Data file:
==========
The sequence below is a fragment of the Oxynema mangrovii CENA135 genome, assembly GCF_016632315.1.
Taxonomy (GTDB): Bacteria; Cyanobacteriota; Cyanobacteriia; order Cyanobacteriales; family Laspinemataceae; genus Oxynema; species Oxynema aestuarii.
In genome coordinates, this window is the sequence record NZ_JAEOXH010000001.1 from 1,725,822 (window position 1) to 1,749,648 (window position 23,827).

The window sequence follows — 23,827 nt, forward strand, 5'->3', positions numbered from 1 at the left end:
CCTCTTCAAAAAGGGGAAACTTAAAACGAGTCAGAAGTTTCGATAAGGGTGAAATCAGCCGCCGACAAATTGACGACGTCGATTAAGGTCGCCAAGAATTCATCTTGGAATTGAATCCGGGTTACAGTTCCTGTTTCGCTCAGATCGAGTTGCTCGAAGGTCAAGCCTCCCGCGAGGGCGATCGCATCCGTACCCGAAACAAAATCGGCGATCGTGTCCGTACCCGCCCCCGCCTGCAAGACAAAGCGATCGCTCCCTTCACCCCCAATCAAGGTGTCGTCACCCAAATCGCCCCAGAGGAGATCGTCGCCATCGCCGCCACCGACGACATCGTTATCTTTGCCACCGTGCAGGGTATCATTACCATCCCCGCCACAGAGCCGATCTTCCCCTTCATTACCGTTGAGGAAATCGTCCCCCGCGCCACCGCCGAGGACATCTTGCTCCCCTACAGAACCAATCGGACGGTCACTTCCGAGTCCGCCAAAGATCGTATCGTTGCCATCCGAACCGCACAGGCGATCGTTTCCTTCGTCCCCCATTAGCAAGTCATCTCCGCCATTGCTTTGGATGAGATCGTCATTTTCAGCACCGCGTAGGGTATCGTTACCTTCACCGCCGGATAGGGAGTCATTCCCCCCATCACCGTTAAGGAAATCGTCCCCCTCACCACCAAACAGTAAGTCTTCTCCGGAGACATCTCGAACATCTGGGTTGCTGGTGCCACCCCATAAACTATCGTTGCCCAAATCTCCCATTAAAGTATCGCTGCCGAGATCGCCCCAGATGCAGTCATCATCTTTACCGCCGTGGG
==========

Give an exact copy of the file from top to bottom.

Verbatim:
The sequence below is a fragment of the Oxynema mangrovii CENA135 genome, assembly GCF_016632315.1.
Taxonomy (GTDB): Bacteria; Cyanobacteriota; Cyanobacteriia; order Cyanobacteriales; family Laspinemataceae; genus Oxynema; species Oxynema aestuarii.
In genome coordinates, this window is the sequence record NZ_JAEOXH010000001.1 from 1,725,822 (window position 1) to 1,749,648 (window position 23,827).

The window sequence follows — 23,827 nt, forward strand, 5'->3', positions numbered from 1 at the left end:
CCTCTTCAAAAAGGGGAAACTTAAAACGAGTCAGAAGTTTCGATAAGGGTGAAATCAGCCGCCGACAAATTGACGACGTCGATTAAGGTCGCCAAGAATTCATCTTGGAATTGAATCCGGGTTACAGTTCCTGTTTCGCTCAGATCGAGTTGCTCGAAGGTCAAGCCTCCCGCGAGGGCGATCGCATCCGTACCCGAAACAAAATCGGCGATCGTGTCCGTACCCGCCCCCGCCTGCAAGACAAAGCGATCGCTCCCTTCACCCCCAATCAAGGTGTCGTCACCCAAATCGCCCCAGAGGAGATCGTCGCCATCGCCGCCACCGACGACATCGTTATCTTTGCCACCGTGCAGGGTATCATTACCATCCCCGCCACAGAGCCGATCTTCCCCTTCATTACCGTTGAGGAAATCGTCCCCCGCGCCACCGCCGAGGACATCTTGCTCCCCTACAGAACCAATCGGACGGTCACTTCCGAGTCCGCCAAAGATCGTATCGTTGCCATCCGAACCGCACAGGCGATCGTTTCCTTCGTCCCCCATTAGCAAGTCATCTCCGCCATTGCTTTGGATGAGATCGTCATTTTCAGCACCGCGTAGGGTATCGTTACCTTCACCGCCGGATAGGGAGTCATTCCCCCCATCACCGTTAAGGAAATCGTCCCCCTCACCACCAAACAGTAAGTCTTCTCCGGAGACATCTCGAACATCTGGGTTGCTGGTGCCACCCCATAAACTATCGTTGCCCAAATCTCCCATTAAAGTATCGCTGCCGAGATCGCCCCAGATGCAGTCATCATCTTTACCGCCGTGGG